Every year a Wai Khru ceremony is held where the students pay respect to their teachers. They are doing this partly to thank their teachers for teaching them well in the past, but also in order to gain merit and good fortune for the future. The date will vary from school to school though Wai Khru is usually held towards the beginning of the new academic year. One thing that always remains the same between the schools is that it takes place on a Thursday. This is considered an auspicious day for such a ceremony.
Every student comes to school with a bunch of flowers for their teachers. The flowers used in the arrangement are symbolic. Dok Ma Khue (eggplant flower) stands for respect because when the tree is blooming its branches bend down in the same way a student pays respect to their teacher. Ya Praek (Bermuda grass) stands for patience or perseverance because although the grass looks wilted it is still very much alive. Khao Tok (popped rice) stands for discipline because the rice is placed in a pan together and heated up to become popped rice. The Dok Kem has the same name as the Thai word for needle. So it means the student will be sharp-witted and brainy.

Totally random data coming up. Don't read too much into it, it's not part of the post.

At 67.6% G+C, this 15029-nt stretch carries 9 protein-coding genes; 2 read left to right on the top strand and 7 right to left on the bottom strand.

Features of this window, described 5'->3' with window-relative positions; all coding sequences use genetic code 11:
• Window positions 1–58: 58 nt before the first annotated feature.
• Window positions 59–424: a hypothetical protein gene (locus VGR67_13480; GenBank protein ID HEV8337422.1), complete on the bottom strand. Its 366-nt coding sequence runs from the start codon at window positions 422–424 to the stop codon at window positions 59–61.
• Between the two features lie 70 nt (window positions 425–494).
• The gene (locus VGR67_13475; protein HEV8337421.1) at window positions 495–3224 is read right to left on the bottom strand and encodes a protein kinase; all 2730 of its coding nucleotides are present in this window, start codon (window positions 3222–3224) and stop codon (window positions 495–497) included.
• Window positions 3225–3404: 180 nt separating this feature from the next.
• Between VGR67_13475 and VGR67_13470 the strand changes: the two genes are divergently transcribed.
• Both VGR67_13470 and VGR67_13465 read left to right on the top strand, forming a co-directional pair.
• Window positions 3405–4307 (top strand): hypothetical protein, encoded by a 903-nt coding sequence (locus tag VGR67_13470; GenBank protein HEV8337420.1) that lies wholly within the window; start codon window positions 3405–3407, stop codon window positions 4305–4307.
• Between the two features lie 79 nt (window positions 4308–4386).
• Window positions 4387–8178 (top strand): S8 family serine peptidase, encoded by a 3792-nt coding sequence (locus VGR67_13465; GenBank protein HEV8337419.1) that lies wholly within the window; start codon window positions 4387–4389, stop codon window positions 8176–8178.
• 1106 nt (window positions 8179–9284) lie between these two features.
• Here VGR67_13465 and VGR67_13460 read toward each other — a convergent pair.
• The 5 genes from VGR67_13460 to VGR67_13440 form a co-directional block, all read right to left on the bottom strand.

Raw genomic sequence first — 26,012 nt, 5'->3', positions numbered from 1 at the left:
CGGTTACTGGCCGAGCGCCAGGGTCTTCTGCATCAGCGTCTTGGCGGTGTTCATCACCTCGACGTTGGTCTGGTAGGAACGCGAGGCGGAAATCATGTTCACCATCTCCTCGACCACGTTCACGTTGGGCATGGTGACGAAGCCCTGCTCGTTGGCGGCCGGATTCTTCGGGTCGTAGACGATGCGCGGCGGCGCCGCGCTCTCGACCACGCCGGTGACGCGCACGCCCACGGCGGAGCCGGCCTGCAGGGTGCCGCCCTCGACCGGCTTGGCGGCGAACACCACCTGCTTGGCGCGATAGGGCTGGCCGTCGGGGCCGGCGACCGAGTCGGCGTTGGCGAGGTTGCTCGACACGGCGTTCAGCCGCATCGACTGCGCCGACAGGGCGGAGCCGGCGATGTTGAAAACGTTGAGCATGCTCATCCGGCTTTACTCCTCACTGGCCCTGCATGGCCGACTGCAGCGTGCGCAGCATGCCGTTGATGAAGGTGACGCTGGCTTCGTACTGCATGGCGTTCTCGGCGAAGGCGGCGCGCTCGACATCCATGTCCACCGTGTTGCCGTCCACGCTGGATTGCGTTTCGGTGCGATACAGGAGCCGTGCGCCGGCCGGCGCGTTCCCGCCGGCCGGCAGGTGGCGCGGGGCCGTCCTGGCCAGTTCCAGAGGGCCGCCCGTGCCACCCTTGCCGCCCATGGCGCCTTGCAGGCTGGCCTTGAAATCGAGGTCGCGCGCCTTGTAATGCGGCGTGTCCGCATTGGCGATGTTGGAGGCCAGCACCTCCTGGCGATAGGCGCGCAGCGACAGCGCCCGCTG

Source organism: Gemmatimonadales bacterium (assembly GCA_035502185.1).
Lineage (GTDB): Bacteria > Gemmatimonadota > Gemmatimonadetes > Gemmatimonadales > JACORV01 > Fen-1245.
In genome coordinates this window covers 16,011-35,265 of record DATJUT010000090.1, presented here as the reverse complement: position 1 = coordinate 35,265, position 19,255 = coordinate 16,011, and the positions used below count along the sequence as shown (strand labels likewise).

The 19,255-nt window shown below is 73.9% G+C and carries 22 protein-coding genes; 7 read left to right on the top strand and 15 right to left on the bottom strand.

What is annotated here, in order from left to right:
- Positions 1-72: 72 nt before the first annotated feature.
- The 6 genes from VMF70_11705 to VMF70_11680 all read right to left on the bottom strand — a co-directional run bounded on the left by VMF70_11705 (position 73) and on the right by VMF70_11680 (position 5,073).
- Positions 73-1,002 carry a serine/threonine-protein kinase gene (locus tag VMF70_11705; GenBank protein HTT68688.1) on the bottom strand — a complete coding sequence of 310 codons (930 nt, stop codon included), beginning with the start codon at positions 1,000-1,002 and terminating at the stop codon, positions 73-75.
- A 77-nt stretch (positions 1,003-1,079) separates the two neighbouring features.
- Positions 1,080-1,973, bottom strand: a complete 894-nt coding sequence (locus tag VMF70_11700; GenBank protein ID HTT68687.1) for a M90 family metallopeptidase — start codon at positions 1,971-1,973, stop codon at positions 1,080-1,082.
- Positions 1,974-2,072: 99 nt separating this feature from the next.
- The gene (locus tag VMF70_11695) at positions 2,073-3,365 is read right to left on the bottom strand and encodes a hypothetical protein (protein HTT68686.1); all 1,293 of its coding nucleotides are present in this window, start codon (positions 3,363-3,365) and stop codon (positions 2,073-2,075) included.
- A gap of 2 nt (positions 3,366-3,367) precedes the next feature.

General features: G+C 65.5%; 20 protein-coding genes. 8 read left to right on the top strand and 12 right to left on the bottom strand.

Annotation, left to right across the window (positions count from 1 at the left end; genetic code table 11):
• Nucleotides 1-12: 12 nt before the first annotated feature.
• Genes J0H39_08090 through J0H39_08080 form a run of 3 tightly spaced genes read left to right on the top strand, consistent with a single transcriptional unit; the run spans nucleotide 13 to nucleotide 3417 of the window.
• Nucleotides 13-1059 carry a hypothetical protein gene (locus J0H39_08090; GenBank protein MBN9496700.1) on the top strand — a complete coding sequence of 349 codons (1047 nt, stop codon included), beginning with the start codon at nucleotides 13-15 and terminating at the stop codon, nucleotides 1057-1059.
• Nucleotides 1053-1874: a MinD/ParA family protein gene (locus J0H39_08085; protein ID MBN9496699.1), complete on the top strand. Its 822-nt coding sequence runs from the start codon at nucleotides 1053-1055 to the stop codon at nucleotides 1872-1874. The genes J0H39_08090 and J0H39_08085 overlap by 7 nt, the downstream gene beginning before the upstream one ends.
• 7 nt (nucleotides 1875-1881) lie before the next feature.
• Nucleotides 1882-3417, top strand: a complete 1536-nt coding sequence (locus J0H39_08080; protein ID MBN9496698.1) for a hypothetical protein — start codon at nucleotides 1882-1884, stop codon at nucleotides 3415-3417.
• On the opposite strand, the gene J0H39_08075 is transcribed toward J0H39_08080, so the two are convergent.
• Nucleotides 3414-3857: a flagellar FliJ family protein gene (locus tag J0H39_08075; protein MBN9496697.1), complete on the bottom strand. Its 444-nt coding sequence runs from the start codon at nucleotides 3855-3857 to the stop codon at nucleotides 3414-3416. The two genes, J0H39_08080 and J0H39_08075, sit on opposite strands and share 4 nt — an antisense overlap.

The whole school takes part in Wai Khru. Among the flowers can be seen three incense sticks and a candle. Together with the flowers, they represent the Triple Gem (or ratanatri). That is the Buddha, his Teaching and the Sangha (the monks). The ceremony starts with the school director lighting candles and incense sticks and paying homage to the Buddha image. Prayers are then read by teachers and senior students. Then everyone takes a vow to be loyal to their nation, religion and King, to be good pupils, to behave themselves, and to obey the school rules. Once the prayers and students vows have been spoken, the school director gives a short speech to the students about the symbolic purpose of this ceremony. The students then come forward in rows to present their flowers to the teachers.